a1 CSIRO Division of Fisheries and Oceanography, P.O. Box 21, Cronulla N.S.W. 2230, Australia
It is usually very difficult to obtain knowledge of predator-prey relationships in the marine plankton. However, because of the very specialized nature of this relationship, where the copepod spends part of its life as a parasite and part of its life as a predator, detailed understanding of the relationship has been obtained from both laboratory and field observations.
The usual concept of predation involves a predator which is the same size or larger than its prey. This prompted Foxton (1966), in discussion of the large salp Salpa thompsoni, to consider only the gut contents offish, sea birds, seals, etc., when analysing data on predation. He noted that considerable mortality occurred between the embryos and the adult stages which did not appear to be explained by the data on predators which he considered. He concluded that ‘further study is necessary before (the salp's) true role can be defined’.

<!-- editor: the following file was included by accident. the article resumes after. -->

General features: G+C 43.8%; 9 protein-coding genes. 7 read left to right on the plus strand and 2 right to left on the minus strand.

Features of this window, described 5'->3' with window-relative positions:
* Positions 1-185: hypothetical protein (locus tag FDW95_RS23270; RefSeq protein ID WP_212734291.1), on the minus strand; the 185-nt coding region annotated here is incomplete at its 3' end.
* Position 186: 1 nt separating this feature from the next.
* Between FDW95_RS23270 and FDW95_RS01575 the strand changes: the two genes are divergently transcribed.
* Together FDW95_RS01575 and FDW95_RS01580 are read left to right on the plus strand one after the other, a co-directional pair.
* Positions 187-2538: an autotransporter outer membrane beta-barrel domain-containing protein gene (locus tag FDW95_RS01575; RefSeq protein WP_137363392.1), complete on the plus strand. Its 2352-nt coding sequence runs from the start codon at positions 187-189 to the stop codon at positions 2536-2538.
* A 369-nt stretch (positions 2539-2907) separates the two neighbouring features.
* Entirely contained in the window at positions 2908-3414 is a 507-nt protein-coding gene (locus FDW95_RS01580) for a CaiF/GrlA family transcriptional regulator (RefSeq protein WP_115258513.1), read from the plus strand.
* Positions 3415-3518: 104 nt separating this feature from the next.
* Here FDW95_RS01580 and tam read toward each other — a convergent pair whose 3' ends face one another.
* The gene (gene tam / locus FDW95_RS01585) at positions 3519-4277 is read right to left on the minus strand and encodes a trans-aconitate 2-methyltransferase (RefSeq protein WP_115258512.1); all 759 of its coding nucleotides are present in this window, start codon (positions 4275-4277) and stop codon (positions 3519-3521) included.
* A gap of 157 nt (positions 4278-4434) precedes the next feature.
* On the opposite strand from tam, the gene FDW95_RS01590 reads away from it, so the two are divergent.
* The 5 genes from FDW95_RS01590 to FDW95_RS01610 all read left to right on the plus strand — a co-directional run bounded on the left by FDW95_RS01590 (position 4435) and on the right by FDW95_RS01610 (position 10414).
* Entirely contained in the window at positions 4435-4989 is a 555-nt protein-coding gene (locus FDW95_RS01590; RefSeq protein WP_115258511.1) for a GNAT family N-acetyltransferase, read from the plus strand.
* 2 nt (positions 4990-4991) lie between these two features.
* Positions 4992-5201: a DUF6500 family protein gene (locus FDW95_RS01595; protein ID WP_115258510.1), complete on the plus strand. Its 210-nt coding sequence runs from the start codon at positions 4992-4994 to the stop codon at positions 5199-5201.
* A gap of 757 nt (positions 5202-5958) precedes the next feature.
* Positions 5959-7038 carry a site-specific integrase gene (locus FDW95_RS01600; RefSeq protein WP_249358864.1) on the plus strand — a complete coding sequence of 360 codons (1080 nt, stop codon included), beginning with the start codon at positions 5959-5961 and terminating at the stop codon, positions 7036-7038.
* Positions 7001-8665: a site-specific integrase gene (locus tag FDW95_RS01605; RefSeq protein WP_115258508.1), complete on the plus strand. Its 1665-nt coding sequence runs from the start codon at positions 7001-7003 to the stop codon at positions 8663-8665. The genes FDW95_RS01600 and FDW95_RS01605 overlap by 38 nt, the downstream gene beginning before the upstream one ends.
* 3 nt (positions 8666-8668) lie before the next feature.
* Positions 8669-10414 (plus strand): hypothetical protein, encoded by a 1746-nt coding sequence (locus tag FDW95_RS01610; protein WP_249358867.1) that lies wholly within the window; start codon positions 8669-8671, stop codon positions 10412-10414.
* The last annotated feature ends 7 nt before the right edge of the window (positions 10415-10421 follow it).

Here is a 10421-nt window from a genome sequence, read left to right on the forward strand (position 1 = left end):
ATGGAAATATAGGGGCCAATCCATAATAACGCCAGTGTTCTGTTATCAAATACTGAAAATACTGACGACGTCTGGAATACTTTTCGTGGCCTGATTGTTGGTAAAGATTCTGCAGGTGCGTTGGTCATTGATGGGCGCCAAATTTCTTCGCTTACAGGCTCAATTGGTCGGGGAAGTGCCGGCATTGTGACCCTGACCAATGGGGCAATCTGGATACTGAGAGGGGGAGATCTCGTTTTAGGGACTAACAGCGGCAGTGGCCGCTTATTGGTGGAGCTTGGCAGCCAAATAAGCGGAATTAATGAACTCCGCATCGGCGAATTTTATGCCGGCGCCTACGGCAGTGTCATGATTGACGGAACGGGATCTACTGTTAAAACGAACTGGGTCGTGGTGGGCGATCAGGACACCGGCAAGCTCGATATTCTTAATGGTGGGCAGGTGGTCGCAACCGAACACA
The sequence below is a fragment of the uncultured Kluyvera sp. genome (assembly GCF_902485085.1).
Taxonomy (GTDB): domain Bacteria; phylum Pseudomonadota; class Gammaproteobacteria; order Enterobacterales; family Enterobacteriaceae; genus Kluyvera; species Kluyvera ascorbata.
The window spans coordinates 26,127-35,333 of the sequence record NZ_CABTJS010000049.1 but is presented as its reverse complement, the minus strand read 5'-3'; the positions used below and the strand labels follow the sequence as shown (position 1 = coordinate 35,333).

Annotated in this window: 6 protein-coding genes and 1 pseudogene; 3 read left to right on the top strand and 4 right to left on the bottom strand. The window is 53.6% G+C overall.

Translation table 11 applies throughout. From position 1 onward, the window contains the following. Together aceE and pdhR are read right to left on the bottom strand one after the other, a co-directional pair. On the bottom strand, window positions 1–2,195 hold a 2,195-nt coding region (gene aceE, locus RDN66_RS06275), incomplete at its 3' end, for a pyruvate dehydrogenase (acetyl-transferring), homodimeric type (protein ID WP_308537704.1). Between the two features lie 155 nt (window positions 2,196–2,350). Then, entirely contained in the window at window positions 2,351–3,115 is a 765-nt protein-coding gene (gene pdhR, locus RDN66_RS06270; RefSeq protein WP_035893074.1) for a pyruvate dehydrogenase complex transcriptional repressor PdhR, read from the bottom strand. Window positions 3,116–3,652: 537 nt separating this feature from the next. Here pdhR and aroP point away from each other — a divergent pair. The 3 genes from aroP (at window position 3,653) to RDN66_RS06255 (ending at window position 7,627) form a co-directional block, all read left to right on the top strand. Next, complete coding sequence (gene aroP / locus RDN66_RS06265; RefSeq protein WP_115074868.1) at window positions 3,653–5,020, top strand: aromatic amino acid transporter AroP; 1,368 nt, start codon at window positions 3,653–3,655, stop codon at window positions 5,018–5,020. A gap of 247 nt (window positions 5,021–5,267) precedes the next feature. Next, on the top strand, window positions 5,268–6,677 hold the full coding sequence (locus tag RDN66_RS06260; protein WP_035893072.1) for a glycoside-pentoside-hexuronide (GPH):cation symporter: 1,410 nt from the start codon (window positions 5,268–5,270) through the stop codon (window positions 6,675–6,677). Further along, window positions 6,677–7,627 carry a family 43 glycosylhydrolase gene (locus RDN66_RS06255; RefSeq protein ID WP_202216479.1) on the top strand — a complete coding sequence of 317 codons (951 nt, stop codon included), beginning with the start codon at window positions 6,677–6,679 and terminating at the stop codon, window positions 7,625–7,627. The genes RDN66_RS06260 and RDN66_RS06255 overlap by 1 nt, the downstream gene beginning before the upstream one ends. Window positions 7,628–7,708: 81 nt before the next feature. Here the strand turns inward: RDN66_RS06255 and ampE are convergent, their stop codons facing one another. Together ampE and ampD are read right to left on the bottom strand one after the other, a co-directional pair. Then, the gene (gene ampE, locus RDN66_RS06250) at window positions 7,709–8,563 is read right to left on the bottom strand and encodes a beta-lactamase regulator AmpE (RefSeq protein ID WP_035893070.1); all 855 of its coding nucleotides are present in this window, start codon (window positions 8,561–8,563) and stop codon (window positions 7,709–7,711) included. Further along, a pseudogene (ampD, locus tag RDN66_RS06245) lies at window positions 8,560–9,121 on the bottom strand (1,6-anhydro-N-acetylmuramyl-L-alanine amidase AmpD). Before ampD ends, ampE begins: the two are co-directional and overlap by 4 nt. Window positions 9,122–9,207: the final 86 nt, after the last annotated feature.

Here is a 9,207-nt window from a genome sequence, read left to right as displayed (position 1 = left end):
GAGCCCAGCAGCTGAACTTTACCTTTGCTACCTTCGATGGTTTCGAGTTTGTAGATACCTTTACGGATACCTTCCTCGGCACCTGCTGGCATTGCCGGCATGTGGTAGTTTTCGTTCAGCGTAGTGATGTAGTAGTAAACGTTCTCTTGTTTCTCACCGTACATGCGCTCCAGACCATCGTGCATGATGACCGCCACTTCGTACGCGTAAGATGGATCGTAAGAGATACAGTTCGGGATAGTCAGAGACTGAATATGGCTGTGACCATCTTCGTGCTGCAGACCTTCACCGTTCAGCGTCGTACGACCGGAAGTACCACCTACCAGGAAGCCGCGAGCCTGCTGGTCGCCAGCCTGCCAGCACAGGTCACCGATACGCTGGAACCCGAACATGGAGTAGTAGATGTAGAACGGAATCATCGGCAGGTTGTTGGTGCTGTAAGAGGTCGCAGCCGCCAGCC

Copepods and amphipods are often associated with salps in distribution (Hardy, 1936), usually being regarded as parasites (Furuhashi, 1966; Wolfenden, 1911). Amphipods which lay their eggs directly into the living tissue of salps have been described (Haruhiko, 1967), while the use of the salp test as a protective house by the amphipod Phronema is well known (Hardy, 1956).
Dense swarms of Thalia democratica occurring in S.E. Australian waters are often associated with high densities of Sapphirina copepods (Dakin & Colefax, 1940; Thompson, 1948; Sheard, 1965). Observations of these swarms underwater, by the author, show the presence of many Sapphirina copepods inside salps in the undisturbed state, as in Plate I (A).